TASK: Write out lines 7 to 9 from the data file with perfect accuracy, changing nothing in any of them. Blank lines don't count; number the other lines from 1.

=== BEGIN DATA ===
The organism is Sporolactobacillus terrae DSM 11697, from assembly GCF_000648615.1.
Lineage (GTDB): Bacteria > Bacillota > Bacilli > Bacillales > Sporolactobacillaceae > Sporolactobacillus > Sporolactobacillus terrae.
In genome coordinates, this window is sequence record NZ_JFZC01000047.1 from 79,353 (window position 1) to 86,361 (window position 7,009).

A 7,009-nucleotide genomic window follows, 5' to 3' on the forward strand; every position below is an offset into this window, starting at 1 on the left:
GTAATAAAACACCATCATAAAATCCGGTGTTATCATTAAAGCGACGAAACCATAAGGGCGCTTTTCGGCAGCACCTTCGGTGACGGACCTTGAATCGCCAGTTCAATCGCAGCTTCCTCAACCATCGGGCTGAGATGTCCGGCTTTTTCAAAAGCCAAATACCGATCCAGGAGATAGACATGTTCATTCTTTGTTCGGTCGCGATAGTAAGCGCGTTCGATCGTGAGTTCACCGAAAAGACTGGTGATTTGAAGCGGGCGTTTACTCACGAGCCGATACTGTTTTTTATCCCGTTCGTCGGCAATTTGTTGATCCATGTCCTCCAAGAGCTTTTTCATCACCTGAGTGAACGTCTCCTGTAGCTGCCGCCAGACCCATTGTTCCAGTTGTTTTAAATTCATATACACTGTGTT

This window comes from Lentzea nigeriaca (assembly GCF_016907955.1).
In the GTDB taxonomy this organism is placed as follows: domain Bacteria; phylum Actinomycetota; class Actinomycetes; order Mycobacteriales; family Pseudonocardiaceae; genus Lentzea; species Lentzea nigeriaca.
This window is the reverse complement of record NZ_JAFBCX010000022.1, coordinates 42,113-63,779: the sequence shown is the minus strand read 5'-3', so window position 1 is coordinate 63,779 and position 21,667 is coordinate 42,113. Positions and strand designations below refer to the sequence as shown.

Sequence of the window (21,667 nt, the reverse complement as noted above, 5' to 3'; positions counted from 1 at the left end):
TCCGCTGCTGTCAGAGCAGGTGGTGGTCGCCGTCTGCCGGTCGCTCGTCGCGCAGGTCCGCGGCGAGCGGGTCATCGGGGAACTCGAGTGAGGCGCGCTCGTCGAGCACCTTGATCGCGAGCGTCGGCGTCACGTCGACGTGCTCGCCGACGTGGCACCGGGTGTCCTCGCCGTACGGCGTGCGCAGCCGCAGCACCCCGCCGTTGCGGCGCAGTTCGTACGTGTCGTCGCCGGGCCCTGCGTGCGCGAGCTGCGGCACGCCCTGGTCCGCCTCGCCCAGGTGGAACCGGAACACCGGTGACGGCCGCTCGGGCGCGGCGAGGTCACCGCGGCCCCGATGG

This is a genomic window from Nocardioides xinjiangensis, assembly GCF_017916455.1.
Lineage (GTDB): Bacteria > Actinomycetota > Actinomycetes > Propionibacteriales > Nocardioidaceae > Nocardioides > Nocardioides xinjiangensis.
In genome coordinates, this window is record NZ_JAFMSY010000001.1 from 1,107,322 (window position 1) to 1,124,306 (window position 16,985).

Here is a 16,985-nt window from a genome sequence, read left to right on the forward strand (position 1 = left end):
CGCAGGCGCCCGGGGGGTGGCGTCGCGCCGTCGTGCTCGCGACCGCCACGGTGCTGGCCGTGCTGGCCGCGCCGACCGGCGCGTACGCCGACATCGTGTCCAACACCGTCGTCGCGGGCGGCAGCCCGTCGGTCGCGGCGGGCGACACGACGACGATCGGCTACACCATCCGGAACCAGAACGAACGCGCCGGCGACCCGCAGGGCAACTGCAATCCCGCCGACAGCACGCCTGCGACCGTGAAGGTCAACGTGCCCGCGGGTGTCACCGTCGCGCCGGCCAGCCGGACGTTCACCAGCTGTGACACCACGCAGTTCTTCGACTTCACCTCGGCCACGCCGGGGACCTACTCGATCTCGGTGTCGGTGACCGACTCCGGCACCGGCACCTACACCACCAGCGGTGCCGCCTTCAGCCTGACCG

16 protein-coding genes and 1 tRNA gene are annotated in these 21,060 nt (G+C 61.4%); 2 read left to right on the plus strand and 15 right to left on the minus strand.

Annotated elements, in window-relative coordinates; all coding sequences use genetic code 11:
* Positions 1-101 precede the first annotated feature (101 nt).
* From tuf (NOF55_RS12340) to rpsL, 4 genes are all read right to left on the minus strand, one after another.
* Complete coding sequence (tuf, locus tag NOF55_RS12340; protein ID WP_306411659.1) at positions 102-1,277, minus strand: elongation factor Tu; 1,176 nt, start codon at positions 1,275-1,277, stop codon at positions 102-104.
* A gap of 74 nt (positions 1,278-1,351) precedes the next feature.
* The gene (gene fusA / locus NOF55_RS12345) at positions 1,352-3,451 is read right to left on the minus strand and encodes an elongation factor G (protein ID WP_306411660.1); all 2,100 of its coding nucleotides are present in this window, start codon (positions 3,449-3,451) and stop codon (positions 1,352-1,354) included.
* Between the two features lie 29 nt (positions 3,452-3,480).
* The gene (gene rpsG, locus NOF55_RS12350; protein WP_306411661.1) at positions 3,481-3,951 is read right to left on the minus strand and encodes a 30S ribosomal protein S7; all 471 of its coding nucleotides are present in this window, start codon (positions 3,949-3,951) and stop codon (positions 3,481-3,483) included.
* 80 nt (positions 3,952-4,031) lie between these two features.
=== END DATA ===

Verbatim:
In the GTDB taxonomy this organism is placed as follows: domain Bacteria; phylum Actinomycetota; class Actinomycetes; order Mycobacteriales; family Pseudonocardiaceae; genus Lentzea; species Lentzea nigeriaca.
This window is the reverse complement of record NZ_JAFBCX010000022.1, coordinates 42,113-63,779: the sequence shown is the minus strand read 5'-3', so window position 1 is coordinate 63,779 and position 21,667 is coordinate 42,113. Positions and strand designations below refer to the sequence as shown.

Sequence of the window (21,667 nt, the reverse complement as noted above, 5' to 3'; positions counted from 1 at the left end):